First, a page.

Today marks 23 years since the Loma Prieta Earthquake. Pretty much everyone I've come across who was more than 4-5 years old and living in the greater Bay Area at the time had a story to tell about where they were and what they did after the big 6.9 shaker.
My story? I was covering the World Series.
My seat at Candlestick Park was in the overflow media area directly behind home plate but nearly under the overhang of the stadium. There I was, representing the Santa Cruz Sentinel newspaper, surrounded by TV personalities from major networks and out-of-town reporters and columnists. When the public address system came back on after a short delay, "Shake Rattle & Roll" was played — a clear sign that it wasn't seen as a big deal and that the game would be played.
Minutes later, fans holding Sony Watchman TVs were showing people the video feed from TV helicopters to people in the stands. The networks were showing the collapsed portion of the Bay Bridge, smoke from the Marina District of San Francisco and the collapsed Cypress Structure in Oakland. When the game was postponed, the media was invited down to the field to hear from Commissioner of Baseball Fay Vincent and get reaction from the players.
Gathered information was useless because I couldn't connect my Tandy 200 laptop to a phone line — the phones were dead. So I left the stadium and mingled with tailgaters in the parking lot — total strangers who offered me a beer because the gridlock on Highway 101 was preventing anyone from leaving. More than an hour later, I battled the traffic and headed south on surface streets, choosing not to get stuck in the highway traffic. It took me five hours to reach my sister's place in San Mateo, where I stayed for the night.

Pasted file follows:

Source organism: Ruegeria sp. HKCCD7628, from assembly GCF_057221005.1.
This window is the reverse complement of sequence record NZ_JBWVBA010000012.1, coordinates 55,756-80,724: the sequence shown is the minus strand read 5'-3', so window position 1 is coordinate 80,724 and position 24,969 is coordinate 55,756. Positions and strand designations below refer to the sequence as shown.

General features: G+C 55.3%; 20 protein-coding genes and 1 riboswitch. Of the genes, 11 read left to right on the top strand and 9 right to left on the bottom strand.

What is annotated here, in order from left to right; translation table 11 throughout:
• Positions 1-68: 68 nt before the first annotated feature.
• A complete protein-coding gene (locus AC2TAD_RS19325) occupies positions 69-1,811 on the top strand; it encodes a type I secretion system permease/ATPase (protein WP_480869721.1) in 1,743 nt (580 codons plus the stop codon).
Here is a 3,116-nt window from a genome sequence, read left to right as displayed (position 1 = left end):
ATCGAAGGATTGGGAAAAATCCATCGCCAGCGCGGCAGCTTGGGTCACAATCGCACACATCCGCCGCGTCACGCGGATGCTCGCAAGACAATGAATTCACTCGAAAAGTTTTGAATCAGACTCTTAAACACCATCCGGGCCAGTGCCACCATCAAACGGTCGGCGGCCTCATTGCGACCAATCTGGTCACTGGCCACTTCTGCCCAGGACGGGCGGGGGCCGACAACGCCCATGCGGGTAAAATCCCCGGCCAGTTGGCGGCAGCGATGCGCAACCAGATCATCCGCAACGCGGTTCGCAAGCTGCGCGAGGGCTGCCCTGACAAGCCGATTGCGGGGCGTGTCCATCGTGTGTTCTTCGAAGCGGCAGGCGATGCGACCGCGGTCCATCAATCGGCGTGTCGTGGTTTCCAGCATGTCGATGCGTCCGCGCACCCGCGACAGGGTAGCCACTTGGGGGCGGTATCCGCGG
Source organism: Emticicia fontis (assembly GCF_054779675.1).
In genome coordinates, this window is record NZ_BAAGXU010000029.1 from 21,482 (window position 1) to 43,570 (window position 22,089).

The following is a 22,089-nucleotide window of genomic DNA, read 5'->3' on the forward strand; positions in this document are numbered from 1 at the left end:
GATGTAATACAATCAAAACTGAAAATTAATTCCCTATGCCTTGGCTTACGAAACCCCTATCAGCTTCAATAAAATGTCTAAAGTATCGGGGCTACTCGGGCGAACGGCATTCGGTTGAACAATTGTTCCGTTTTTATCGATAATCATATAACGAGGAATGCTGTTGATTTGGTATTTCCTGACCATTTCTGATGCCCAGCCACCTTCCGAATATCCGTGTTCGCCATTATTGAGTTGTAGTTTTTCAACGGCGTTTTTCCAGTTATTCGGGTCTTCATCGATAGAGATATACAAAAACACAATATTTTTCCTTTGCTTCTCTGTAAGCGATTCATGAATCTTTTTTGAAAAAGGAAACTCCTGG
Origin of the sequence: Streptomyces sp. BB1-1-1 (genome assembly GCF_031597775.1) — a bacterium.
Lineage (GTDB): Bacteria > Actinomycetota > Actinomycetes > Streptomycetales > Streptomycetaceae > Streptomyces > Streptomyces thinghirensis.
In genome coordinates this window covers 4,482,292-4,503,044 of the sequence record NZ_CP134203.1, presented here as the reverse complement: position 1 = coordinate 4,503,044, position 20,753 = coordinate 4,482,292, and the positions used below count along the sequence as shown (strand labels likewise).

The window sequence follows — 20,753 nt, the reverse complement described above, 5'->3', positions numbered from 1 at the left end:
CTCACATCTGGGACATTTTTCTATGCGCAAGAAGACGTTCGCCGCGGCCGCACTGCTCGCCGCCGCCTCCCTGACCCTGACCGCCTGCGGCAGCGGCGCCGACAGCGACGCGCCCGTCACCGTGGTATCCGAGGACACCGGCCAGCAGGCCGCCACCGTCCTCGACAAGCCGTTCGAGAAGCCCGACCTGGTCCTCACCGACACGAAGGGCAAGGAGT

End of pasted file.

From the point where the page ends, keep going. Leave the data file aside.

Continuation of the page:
Someone from the Santa Cruz Sentinel had reached my fiance (now wife), who guessed that I would try to get to my sister's place, so a message was waiting for me when I arrived. My instructions were to show up at the San Jose Mercury News offices the next morning. That was a signal that there were problems at the Sentinel office. Was it still standing? It was, but the press was knocked off its foundation and was unusable, so an agreement was made with the arch rival to print a paper on the Merc presses. (Today the papers are owned by the same company).
About 10 of my co-workers trickled into the Merc office the next morning. It was familiar territory to me because I'd worked two years there in a "go-fer" role prior to getting hired as a Sentinel sportswriter. I was the only Sentinel staffer who knew how the computers worked, so I spent the next few hours tutoring people about the complicated coding system.
With about 30 minutes before our deadline, our sports editor asked where my story was. I had been so busy tutoring that I didn't have time to write anything. He said he had a gaping hole on his one and only sports page and that I had to pound out whatever I could in the next few minutes. I did, and today it's probably my most treasured clipping from my 25 year career in journalism.
The Sentinel, established in 1856, nearly went a day without publishing for the first time in its history. We avoided that milestone by making an eight-page edition, packed with stories and photos of the death and destruction, and with no advertising whatsoever, and delivering it on the evening of Oct. 18. Many citizens told us later it was comforting to get that paper delivered, a sign that the world was still spinning on its axis and that life goes on.
Santa Cruz County was hit especially hard — the quake's epicenter was in the redwood forest just north of Aptos, halfway between Santa Cruz and Watsonville. There were seven deaths in Santa Cruz County and many people homeless because of partially collapsed buildings. The rubble was removed slowly, and there are still empty lots in the Pacific Garden Mall area as a reminder of the devastation.
That's my story. I'm going to pause at 5:04 p.m. today, the actually anniversary of when the quake struck. The hands of the town clock in Santa Cruz were locked in that position for a long time afterward to as a solemn reminder.
Want to share your story? Add a comment below. You might want to check out the memories being shared with Santa Cruz Patch as well.